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WRTG 105 Utopia on the Page, in Theory, and in Practice (Corbeaux)

Library Handouts - Session II Primary Sources

Special Collections Librarian

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Erin Fisher
She/ Her/ Hers

Areas of Expertise

  • 18th and 19th Century Literature Collections
  • Children's Books/Literature
  • Technology and Science
  • Photography
  • Kodak
  • Religion
  • Spiritualism
Rush Rhees Library
755 Library Rd, Rochester, NY 14627

Social Science Librarian

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Justina Elmore
Learning Initiatives
Rush Rhees Library, Rm. 106
755 Library Rd, Rochester, NY 14627
League of Librarians
(585) 276-7845
Website Skype Contact: jusssty

What are primary sources?

Primary sources provide a first hand record and are documents or physical objects created at the time historical events occurred or well after events in the form of memoirs and oral histories. Examples include:

  • ORIGINAL DOCUMENTS (excerpts or translations acceptable): Diaries, speeches, manuscripts, letters, interviews, news film footage, autobiographies, official records 
  • CREATIVE WORKS: Poetry, drama, novels, music, art 
  • RELICS OR ARTIFACTS: Pottery, furniture, clothing, buildings

Secondary sources interpret and analyze primary sources. These sources are one or more steps removed from the event. Secondary sources may have pictures, quotes or graphics of primary sources in them.  Examples include: Textbooks, journal articles, histories, criticisms, commentaries, and encyclopedias (e.g. Ebenezer Howard and the marriage of town and country: An introduction to Howard’s “Garden Cities of To-morrow”). 

Which Playground for Your Child? [poster]
 (circa 1935)

Analyzing primary sources

Exercise for Interrogating a primary source
When reading a primary source it is important to look at not just its contents, but an item's physicality.  Here are some guiding questions to answer as you examine a primary source:

  • Look at the physical nature of your source. What can you learn from the medium of the source? (Was it written on fancy paper in elegant handwriting, or on scrap-paper, scribbled in pencil? Typed? Are there things written in the margins?) What does this tell you?
  • Think about the purpose of the source. What was the author's message or argument? What were they trying to get across? Is the message explicit, or are there implicit messages as well?
  • What do you know about the maker? Race, class, occupation, religion, age, region, political beliefs? Does any of this matter? How?
  • Who constituted the intended audience? Was this source meant for one person's eyes, or for the public? 
  • Is it prescriptive (telling you what people thought should happen) or descriptive (telling you what people thought did happen)?
  • What historical questions can you answer using this source? 
  • What questions can this source NOT help you answer? What are the limitations of this type of source?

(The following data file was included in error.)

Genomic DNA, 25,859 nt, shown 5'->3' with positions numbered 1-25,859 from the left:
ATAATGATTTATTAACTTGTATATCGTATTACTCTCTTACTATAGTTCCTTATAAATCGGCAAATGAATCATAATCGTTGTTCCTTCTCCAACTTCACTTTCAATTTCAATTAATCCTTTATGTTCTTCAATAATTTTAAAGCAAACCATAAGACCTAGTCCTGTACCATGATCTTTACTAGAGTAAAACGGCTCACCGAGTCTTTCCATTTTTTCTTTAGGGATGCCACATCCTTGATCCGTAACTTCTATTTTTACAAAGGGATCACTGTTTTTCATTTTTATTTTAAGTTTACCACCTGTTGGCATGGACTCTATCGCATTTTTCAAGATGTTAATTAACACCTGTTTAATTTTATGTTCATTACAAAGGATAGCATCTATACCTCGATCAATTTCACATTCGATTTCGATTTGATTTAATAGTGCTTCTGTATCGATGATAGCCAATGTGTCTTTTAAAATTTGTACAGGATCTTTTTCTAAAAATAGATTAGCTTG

Questions to ask when you have multiple primary sources:

  • What questions do I have from examining these materials as a set?  What are the similarities? How do they differ? What greater inferences can be drawn about the historical context from the set?
  • What questions or further research might you have? (e.g. Are there thoughts or ideas that could be defined or explained? Is there specialized language or jargon? Are there references to places, events, or people, culture, etc?).
  • What other primary sources might I look for to help round out the story behind the sources you currently have?
  • What ideological theories or philosophies can be applied to the item?
  • How might I compare these sources to other readings, lectures, discussions and assignments in this course?

Finding Primary Sources & Grey Literature (Google Advanced Searching)

  1. Try using Google Advanced Search
  2. Google ignores the word AND as a search operator. But, typing OR in all caps between terms will find similar or related terms e.g. (Utopia* OR “garden city” OR “utopian city” OR “social city”) (“utopian planner” OR “Ebenezer Howard” OR “Frank Lloyd Wright” OR “Paolo Solari”)
  3. For grey literature, include search terms + terms like (report OR analysis OR summary OR overview OR data)
  4. For primary source material, include search terms + terms like (“digital collection OR archive OR gallery OR exhibit OR map* OR architect* OR design* OR draw* OR diagram*)
  5. Search for a particular document type e.g. search terms + filetype:xls
  6. Search at particular site e.g. OR OR OR OR
  7. Search a particular domain e.g. OR  OR  [See a full list of country code domains].
  8. Exclude words by using the "-" sign in front of the word you wish to exclude e.g. (Utopia* OR “garden city” OR “utopian city” OR “social city”) -religious

Additional Resources

Print Resources

Online resources